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I'm trying to get rid of all DateTime.Now method calls and replace them with my own GetNow() method, which may sometimes return a fixed date for testing purposes.

How can I enforce that no one adds a DateTime.Now call in the future? Can I use NDepend or StyleCop to check this on my continuous integration server?

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  • 2
    It's DateTime.Now, as in "it's a Property", not DateTime.Now() as in "it's a Function"
    – xanatos
    Commented Feb 23, 2011 at 18:00
  • 2
    It's a valid question, but I wonder about the wisdom of the example. Replacing good old DateTime.Now with code that sometimes returns a different time? You'd be better off adjusting the system clock during testing, wouldn't you? Commented Feb 23, 2011 at 18:10
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    Why are you allowing a method I would hope only used during internal testing make it on a integration server? You should use DateTime.Now instead of a static method that could return an incorrect value if you forget something on the live environment. Commented Feb 23, 2011 at 18:15

6 Answers 6

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With NDepend it is very easy to write this rule:

// <Name>Forbid DateTime.Now, use xxx.GetNow() instead</Name>
WARN IF Count > 0 IN 
SELECT METHODS WHERE 
IsDirectlyUsing "OPTIONAL:System.DateTime.get_Now()"

Notice:

  • The prefix WARN IF Count > 0 IN that transforms the CQL query into a rule
  • The way the property is referenced through the string System.DateTime.get_Now()
  • The prefix OPTIONAL that means "Don't emit a compilation error if the property get_Now is not found". This makes sense since if your code doesn't use anymore get_Now(), it is not anymore referenced from NDepend analysis.

Also, to generate the original query...

SELECT METHODS WHERE 
IsDirectlyUsing "OPTIONAL:System.DateTime.get_Now()"

...just right-click DateTime.get_Now() and choose Select methods ... that are directly using me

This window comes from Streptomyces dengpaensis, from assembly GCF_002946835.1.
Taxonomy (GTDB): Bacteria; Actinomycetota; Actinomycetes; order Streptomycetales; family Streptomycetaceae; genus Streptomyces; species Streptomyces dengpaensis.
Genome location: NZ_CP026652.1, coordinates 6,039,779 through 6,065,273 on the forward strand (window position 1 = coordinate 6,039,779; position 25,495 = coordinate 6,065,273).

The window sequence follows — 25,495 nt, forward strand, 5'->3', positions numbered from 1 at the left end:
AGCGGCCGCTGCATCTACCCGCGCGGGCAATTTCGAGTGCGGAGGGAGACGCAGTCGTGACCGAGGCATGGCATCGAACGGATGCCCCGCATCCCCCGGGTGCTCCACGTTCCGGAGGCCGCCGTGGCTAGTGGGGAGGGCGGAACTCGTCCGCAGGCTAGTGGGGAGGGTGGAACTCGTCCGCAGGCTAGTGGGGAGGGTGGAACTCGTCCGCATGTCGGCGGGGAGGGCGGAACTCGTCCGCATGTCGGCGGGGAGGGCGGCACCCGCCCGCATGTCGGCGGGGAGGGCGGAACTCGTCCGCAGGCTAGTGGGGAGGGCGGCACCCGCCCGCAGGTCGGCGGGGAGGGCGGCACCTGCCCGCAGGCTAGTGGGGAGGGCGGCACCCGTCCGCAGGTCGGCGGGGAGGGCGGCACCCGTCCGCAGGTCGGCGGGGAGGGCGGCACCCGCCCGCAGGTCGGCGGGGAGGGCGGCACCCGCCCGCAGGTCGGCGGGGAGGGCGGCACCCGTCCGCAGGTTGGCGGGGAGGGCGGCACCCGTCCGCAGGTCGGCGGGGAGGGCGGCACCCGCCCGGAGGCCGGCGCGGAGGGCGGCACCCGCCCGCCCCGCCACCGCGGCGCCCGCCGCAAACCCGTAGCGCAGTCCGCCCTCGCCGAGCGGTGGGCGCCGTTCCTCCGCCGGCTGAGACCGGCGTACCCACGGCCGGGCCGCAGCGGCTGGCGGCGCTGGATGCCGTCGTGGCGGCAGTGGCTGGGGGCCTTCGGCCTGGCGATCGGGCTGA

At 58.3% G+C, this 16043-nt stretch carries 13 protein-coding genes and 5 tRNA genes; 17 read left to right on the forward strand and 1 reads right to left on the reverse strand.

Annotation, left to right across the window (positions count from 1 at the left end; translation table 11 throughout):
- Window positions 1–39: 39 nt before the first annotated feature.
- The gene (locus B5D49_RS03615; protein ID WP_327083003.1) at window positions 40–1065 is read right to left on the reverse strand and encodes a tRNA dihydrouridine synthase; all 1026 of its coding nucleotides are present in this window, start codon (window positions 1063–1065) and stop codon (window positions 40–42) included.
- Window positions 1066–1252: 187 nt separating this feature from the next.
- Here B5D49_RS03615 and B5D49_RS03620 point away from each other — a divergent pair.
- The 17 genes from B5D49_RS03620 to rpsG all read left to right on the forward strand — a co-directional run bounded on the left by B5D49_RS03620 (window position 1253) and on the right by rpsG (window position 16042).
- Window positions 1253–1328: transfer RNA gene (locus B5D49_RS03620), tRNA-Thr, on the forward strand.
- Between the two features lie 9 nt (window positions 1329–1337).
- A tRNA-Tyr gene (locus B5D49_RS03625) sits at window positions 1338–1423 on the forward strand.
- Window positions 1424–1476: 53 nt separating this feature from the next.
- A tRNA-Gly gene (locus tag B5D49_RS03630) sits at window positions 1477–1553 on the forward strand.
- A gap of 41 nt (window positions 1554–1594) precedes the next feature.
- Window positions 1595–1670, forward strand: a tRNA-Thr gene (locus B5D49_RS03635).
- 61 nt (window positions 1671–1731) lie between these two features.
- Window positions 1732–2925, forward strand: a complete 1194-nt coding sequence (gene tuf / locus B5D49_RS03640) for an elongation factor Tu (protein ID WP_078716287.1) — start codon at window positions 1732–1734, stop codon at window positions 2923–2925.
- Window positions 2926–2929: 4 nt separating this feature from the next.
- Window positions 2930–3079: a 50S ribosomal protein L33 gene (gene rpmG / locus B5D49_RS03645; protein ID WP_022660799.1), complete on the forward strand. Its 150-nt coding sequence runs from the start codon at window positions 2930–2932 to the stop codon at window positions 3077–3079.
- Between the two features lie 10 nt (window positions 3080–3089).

enter image description here

2
  • Hey Patrick, is there a query that will take into consideration all of the potential overloads of a particular method? For example, if I (for the sake of argument) wanted to use NDepend to prohibit or warn anytime I see the code "new Foo()", as well as the variants "new Foo(1)", "new Foo('bar')", etc., can I do that via CDL query?
    – JerKimball
    Commented Apr 26, 2011 at 13:57
  • It is possible only if you enumerate one by one all overloads in the CQL query. In the next major version of NDepend it'll be possible to match all overloads at a glance. Commented Apr 29, 2011 at 12:32
6

Firstly, DateTime.Now is a property.
That means you don't need to put parenthesis after call.

Secondly, if by testing purposes you mean a framework like NUnit, you might want to check out Microsoft Moles which allows you to substitute any static method call with your own custom implementation while testing. Heck, it's cool:

[Test]
[ExpectedException (typeof (Y2KBugException))]
public void TestY2KBug ()
{
    MDateTime.NowGet = () => new DateTime (2001, 1, 1);
    Bomb.DetonateIfY2K ();
}


public static class Bomb {
    public static void DetonateIfY2K ()
    {
        if (DateTime.Now == new DateTime (2001, 1, 1))
            throw new Y2KBugException (); // take cover!
    }
}
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3

There's no real way to enforce something like this.

The closest you're going to come is making a custom FxCop rule or custom Visual Studio Code Analysis rule to error/warn on calls to DateTime.Now.

1
  • Justin, yes this is possible and pretty easy to enforce such requirement with NDepend, see me answer below. Commented Feb 26, 2011 at 17:30
2

You could use Moles in your tests to provide your own DateTime.Now when required, without the need to modify any existing code that calls it.

Another option might be to modify the assembly after compilation to call something else. (Perhaps, use Mono.Cecil to rewrite the IL, and add a command to the post-build in VS to run it.)

You could perhaps grab the Mono source and build yourself a custom mscorlib with the function removed.

0
2

One approach might be to add a pre-commit hook to your source control repository of choice to look for DateTime.Now and abort the check-in if you find the offending string. It's not foolproof and it might be annoying to your colleagues but it should help keep it out of the codebase.

0

I don't think that this is possible. What you are actually trying to do is override DateTime's struct functionality.

The only way I can think of is just to go with a custom class that will wrap common functionality of DateTime and offer different functionality on demand...

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